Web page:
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Elements of the Science of Religion

University of Edinburgh

Elements of Science of Religion: Morphological provides Tiele’s definition of religion and establishes a philosophical framework for the study of religion as a scientific discipline. Religion is defined not as the outward expressions of forms and rituals but as the internalized beliefs in the ‘superhuman’ which motivate a response. The work also charts the progression of religion and argues that is always multiplying in its diversities while simultaneously experiencing constant simplification.

In his second series of lectures, entitled Ontological, Tiele focuses on the permanent elements present in all religions. Outward ‘manifestations’ are explainable through psychological interpretations, but the underlying ‘constituents’ are the result of internalized experiences of the superhuman. Religion is the result of an inherent belief in the infinite and the outward expression of the emotional experience elicited in that encounter.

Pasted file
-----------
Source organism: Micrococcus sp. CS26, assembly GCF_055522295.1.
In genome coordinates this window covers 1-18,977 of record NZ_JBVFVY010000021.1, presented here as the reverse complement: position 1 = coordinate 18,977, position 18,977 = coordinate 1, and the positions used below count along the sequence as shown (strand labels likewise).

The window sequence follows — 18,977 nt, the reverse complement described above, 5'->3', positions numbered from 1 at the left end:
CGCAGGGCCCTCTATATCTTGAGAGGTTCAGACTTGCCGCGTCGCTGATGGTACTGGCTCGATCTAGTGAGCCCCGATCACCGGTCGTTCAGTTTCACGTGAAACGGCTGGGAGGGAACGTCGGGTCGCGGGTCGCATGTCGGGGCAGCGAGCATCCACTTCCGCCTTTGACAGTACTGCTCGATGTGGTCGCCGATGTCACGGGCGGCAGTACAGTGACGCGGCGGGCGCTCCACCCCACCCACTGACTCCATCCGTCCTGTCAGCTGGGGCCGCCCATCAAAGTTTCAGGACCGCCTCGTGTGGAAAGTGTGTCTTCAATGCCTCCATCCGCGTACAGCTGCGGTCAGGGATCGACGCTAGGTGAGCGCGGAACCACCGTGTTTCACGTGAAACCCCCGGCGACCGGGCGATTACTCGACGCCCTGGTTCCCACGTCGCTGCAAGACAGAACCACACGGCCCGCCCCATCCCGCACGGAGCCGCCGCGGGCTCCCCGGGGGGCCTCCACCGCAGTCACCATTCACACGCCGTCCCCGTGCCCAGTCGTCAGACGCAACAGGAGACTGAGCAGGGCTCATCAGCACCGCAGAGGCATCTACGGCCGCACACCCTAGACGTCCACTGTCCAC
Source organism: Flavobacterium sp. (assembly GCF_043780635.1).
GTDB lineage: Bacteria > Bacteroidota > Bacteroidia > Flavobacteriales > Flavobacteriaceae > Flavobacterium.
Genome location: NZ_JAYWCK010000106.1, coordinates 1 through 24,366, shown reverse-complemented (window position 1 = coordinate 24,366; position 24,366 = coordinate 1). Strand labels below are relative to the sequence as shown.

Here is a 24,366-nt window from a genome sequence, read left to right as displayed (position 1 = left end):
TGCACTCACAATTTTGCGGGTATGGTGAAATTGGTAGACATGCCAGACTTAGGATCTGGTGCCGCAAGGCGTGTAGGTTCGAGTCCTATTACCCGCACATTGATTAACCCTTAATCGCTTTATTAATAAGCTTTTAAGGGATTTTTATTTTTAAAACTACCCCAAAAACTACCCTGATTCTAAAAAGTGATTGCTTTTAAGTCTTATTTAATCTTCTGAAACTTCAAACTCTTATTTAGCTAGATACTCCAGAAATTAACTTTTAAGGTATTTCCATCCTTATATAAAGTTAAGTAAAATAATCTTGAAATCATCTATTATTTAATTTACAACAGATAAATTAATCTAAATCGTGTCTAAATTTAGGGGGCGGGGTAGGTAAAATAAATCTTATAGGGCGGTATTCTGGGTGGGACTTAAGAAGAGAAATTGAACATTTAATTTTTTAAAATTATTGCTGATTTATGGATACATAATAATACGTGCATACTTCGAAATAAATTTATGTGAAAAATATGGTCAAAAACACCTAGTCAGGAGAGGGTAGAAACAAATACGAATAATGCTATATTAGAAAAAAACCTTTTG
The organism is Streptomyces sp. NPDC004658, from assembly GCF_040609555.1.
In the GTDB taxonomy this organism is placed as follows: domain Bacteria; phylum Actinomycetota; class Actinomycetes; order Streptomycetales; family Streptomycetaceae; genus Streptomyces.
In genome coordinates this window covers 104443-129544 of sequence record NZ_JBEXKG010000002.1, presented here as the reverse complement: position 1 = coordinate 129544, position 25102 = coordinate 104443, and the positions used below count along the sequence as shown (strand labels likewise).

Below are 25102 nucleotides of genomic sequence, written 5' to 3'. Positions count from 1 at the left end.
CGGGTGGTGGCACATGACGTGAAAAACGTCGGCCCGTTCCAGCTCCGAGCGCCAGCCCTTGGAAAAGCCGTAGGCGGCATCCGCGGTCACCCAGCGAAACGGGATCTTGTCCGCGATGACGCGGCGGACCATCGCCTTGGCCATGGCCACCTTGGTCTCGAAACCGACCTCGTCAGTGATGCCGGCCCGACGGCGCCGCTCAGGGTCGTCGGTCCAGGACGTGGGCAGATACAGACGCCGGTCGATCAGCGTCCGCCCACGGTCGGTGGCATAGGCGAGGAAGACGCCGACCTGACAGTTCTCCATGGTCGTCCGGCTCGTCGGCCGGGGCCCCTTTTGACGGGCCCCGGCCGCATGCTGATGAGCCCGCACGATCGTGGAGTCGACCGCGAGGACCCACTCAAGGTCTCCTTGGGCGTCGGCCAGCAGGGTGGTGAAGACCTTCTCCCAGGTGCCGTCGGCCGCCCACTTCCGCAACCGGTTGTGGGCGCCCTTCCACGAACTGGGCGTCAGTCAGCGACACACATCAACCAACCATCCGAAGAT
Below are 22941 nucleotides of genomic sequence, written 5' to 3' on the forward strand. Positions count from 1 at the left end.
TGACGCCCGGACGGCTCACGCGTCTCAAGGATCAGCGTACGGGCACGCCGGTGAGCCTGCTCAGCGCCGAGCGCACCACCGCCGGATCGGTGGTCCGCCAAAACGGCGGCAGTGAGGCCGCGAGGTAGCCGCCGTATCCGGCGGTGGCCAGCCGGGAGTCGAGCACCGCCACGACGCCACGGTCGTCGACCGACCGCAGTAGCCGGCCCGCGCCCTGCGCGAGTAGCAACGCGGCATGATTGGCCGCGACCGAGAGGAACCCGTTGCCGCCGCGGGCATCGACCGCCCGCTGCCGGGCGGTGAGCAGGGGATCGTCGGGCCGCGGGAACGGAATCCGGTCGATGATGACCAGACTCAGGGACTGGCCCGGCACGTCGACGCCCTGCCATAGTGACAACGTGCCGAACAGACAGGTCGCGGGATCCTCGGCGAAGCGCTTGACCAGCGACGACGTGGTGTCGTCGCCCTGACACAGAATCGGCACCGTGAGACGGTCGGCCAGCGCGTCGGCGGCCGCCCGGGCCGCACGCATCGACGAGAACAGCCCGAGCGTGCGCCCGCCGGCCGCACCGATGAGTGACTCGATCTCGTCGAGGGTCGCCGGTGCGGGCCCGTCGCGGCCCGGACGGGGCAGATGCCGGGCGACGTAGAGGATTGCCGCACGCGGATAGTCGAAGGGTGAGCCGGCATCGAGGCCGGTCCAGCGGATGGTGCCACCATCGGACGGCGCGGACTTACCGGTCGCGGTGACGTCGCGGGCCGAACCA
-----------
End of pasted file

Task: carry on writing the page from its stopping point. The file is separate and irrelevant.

Elements of the Science of Religion, Part I: Morphological

Charles Scribner's Sons

Elements of the Science of Religion, Part II: Ontological

Charles Scribner's Sons
  • R. Scott Spurlock, University of Edinburgh